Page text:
Fig 4 :   Almost 96% of the variation in LSS was explained by variation in GCT. Further, the Pearson correlation between variable GCT and variable LSS was 0.98 (P < 0.05). The plot shows that variations in GCT in a variable GCT test - fixed SF test are more strongly related to LSS than in a variable GCT - variable SF test. This plot shows the LSS - SF relationship for both tests A and B making it clear the stronger regression in Test B (orange markers).

Takeaway is that lesser ground contact times are correlated with higher leg stiffnesses. (whether one causes is the other cannot be proved here. Also, that there maybe an injury limited stiffness value beyond which it is futile to stiffen the leg is also impossible to show here, since both tests rarely exceeded 12 kph. Theoretically, it seems possible that to generate high leg stiffnesses, the body may have to exaggerate dorsiflexion in the feet. But stiffness could also be a function of knee and hip torques so I refrain from digressing.)

III. Other Investigations

A. Variation of Estimated Ground Reaction Force with Change in SF

Fig 5. Scatter plot showing peak nGRF expressed as N/kg with % variation in SF.

Fig 5 An expression for GRF was obtained from sinusoidal approximations given in Blum et.al and verified with an older paper by. Using temporal variables measured by Stryd, the calculated GRF was then normalized by my body weight. This is shown in Fig.5.

The takeaway here is that nGRF decreases with increased SF, seemingly stabilizing between
SF20%. and SF30%. Above the preferred step frequency, peak ground force decreases. This finding agrees with literature. The behavior at lower SFs could be a product of high COM elevation or aerial time. It tends to agree with certain reality that drastically reducing cadence at the same high running speed makes loud landing sounds in the gym. High force = high loading = high noise! This observation points to a flaw in the finding in Fig 1 that aerial time reduces with decreasing step frequency, infact I believe it should be the opposite.

B. Variation of Rate of Force Production with Change in SF

Having seen inthat metabolic cost is directly linked to the inverse of GCT, it's interesting to inspect the behavior of this variable from the variable SF test data from Part A.

Fig 6. Scatter plot showing rate of force production vs % change in SF.

Fig 6 : There seems to be a distinct bow to the shape of this curve corresponding to the line of fcSF. Below and above this line at SF-30% ,SF-20% ,SF-10% ,SF10% ,SF20% & SF30% , inverse GCT shows increase.

While data is limited to 626 samples and there is still some noisy data at the extreme low cadence, this graph generally agrees with literature. The surrogate data here suggests that there is a global minimum in metabolic cost at my freely chosen cadence of 177 SPM at 3.33 m/s pace. Intuitively, faster cadence means lesser GCTs. Muscle firing must be fast to produce ground force. Faster muscle firing has an oxygen penalty. Lesser cadence than preferred cadence at the same running speed also doesn't look optimal, as leg loading increases (Fig 5).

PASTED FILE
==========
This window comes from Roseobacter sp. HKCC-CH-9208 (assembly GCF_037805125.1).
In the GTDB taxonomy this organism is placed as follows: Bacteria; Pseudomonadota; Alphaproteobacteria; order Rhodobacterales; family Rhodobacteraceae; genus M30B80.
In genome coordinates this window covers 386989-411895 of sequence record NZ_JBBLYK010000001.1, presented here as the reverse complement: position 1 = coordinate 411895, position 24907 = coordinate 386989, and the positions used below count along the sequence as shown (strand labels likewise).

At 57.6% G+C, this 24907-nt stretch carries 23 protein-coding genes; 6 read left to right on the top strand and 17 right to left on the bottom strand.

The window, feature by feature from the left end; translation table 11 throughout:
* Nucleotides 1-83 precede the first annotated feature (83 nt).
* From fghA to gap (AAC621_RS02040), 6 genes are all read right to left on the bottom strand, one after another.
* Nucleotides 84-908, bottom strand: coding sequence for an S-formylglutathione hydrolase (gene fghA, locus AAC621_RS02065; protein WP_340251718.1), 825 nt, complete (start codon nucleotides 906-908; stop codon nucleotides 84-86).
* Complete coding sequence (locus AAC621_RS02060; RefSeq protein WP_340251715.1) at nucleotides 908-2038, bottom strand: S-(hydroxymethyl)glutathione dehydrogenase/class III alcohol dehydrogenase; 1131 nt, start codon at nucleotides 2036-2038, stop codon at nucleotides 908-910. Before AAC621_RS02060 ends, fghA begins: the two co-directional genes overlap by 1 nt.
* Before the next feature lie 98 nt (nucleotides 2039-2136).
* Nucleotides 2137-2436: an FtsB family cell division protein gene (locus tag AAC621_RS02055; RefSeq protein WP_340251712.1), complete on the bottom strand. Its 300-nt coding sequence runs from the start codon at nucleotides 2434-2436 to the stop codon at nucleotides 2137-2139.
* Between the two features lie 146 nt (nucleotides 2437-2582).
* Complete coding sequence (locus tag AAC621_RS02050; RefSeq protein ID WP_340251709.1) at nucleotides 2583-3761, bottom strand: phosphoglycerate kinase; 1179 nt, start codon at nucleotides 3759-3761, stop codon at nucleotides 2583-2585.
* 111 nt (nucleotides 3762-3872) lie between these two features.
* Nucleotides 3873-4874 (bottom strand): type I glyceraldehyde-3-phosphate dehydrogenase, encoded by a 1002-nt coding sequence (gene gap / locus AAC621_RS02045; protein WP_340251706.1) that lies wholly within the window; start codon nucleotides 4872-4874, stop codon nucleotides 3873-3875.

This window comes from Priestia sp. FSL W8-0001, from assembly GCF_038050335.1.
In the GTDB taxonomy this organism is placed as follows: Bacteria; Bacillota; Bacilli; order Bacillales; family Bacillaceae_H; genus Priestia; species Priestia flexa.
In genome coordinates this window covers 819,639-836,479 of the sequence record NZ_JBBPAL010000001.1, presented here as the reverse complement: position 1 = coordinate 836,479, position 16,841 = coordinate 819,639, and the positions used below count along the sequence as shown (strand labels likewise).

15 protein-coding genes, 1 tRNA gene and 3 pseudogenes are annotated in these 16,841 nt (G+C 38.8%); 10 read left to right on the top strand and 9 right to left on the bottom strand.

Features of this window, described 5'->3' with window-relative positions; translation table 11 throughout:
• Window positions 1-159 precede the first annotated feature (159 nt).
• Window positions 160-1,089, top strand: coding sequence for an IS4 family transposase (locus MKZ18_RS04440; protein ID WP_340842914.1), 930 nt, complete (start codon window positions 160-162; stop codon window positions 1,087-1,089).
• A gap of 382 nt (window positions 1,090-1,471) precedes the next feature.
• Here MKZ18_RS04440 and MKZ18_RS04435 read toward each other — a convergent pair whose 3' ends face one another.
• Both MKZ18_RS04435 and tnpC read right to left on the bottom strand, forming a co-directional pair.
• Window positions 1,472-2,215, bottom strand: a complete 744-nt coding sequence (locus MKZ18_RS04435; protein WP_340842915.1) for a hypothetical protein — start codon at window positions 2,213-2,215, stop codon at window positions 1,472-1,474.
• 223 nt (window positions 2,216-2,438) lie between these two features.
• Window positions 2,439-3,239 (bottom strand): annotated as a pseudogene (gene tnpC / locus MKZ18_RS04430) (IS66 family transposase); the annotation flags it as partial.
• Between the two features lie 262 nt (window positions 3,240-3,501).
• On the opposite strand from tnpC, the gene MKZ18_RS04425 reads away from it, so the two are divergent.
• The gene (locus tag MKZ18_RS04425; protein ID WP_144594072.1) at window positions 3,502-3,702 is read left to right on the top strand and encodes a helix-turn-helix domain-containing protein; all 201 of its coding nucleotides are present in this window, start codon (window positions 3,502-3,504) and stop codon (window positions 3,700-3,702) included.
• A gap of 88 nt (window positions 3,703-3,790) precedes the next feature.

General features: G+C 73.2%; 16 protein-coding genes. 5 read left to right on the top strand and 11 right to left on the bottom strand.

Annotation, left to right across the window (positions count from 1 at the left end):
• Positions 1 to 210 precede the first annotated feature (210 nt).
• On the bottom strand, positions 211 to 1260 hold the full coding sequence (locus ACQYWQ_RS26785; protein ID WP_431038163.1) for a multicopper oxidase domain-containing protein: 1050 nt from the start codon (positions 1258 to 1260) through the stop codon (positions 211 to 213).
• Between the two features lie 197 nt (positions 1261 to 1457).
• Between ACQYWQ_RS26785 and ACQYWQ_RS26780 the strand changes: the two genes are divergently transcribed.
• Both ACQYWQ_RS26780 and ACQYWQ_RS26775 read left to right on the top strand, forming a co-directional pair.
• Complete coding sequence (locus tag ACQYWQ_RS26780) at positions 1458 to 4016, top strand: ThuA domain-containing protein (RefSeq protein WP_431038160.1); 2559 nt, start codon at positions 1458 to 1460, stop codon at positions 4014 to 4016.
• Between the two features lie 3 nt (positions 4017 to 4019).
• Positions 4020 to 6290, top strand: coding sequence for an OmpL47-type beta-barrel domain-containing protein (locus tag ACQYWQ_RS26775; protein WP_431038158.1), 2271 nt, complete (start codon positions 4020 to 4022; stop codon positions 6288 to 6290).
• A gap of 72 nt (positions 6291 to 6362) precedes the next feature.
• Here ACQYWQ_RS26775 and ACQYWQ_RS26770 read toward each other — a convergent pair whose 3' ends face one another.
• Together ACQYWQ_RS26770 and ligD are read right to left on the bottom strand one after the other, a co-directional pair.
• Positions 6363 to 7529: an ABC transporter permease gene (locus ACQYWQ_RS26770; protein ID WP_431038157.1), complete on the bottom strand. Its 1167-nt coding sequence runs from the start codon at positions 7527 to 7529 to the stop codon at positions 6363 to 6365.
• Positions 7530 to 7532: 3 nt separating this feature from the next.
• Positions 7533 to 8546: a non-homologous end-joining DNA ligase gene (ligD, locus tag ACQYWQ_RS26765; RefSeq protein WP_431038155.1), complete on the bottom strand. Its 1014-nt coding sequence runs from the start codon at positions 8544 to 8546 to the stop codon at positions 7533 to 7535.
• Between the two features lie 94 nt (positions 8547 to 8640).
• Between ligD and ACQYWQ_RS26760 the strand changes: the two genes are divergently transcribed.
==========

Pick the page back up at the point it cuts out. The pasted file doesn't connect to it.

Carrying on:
C. Vertical and Leg Spring Stiffness

One of Stryd's developers told me recently that they had not decided to release the math used to calculate leg spring stiffness (LSS) just yet. Curious as I am, I investigated how my own estimated values of ELS and Δy(COM) compare with Stryd's LSS and VO.

EVS is the ratio of peak GRF and the vertical change in COM. ELS is the ratio of peak GRF and change in resting leg length. Both can be estimated from temporal variables and some high school math.

C.1  Variation of Stryd Reported ELS vs % Change in SF

Fig 7. Scatter plot showing change in Stryd reported LSS and estimated VO with % change in SF.

Fig 7 : For lack of a metric to compare Stryd's LSS, I plotted it against the measured VO. The data suggests there's a curvilinear relation in both the variables with variable SF. LSS appears convex shaped against SF. The lowest VO corresponds to the highest SF's (and vice versa) whereas in leg spring stiffness, there appears to be a global minima between fcSF and SF10%.

The takeaway is that oscillation of a fixed point on my COM decreases with increasing step frequency. This agrees with the decreasing trend of FT and GCT at high SF's from Fig 1. Spring stiffness also increases with step frequencies. Both these findings tend to agree with literature.

C.2  Variation of estimated EVS vs % Change in SF

Fig 8. Scatter plot showing change in estimated EVS and estimated Δy(COM) with % change in SF.

Fig 8 : The change in estimated EVS is convex shaped with % change in SF whereas that of Δy(COM) is concave shaped. The data seems to suggest that global minima in EVS is somewhere between fcSF and SF10% and much higher in both directions from this point. Global minima in Δy(COM) is closer to the highest SFs and maxima is clustered around the lowest SFs. The magnitude of estimated EVS seems smaller than I expected compared against literature reported values.

The estimated value of vertical stiffness agrees with Stryd's LSS trend (Fig. 7) - both are convex shaped in SF and there appears to be a global minima between preferred cadence and SF10%

Variation of estimated ELS vs % Change in SF